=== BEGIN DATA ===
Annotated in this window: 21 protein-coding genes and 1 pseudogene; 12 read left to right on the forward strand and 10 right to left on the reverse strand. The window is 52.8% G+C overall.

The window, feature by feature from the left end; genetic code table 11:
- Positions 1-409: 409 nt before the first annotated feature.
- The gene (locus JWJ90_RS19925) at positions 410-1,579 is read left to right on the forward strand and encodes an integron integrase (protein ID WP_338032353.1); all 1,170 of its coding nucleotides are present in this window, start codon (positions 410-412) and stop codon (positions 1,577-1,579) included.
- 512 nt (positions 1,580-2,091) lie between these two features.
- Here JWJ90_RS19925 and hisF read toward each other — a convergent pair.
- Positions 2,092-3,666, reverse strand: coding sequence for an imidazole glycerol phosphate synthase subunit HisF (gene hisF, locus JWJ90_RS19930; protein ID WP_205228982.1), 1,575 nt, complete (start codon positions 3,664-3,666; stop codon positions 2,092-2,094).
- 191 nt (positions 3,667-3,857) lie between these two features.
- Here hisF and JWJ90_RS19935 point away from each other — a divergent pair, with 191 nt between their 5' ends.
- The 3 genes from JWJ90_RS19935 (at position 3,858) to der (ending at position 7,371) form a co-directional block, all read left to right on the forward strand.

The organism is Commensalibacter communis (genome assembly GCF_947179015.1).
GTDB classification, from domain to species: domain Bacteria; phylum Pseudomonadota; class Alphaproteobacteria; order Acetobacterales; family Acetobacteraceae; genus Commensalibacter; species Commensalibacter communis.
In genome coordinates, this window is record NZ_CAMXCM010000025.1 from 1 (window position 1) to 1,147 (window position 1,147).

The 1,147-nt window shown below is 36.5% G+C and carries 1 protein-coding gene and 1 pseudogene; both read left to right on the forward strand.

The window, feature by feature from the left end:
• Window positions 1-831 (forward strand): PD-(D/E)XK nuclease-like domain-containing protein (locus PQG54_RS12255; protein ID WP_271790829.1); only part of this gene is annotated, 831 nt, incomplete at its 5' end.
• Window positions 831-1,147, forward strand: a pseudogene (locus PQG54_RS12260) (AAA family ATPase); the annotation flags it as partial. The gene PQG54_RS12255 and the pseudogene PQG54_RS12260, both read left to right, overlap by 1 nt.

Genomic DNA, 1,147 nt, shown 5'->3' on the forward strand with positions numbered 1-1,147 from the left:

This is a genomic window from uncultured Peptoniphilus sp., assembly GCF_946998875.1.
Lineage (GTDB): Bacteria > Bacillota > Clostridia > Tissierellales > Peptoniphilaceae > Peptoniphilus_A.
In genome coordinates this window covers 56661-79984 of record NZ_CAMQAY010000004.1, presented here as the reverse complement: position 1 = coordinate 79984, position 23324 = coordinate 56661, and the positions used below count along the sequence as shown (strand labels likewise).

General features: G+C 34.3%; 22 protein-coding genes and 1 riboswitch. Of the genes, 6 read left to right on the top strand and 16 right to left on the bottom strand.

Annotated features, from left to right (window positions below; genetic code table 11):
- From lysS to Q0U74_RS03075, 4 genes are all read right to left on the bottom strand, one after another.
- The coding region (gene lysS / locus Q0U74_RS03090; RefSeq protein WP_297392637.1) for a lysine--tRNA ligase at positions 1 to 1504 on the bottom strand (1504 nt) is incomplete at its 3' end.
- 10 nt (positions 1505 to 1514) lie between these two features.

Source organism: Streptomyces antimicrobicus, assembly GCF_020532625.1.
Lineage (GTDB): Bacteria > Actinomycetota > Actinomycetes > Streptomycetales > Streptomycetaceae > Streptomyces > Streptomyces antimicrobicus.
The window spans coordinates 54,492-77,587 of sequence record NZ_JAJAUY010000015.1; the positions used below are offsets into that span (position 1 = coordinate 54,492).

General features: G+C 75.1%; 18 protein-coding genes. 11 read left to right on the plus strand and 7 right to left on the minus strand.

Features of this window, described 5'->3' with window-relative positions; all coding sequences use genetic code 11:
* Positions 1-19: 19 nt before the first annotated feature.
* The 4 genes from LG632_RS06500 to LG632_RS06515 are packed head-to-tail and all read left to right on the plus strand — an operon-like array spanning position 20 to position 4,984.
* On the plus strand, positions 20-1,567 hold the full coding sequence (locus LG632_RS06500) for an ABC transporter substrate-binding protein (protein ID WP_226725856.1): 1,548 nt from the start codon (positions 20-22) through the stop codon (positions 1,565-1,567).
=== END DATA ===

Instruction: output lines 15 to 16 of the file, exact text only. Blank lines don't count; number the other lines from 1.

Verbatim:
The window, feature by feature from the left end:
• Window positions 1-831 (forward strand): PD-(D/E)XK nuclease-like domain-containing protein (locus PQG54_RS12255; protein ID WP_271790829.1); only part of this gene is annotated, 831 nt, incomplete at its 5' end.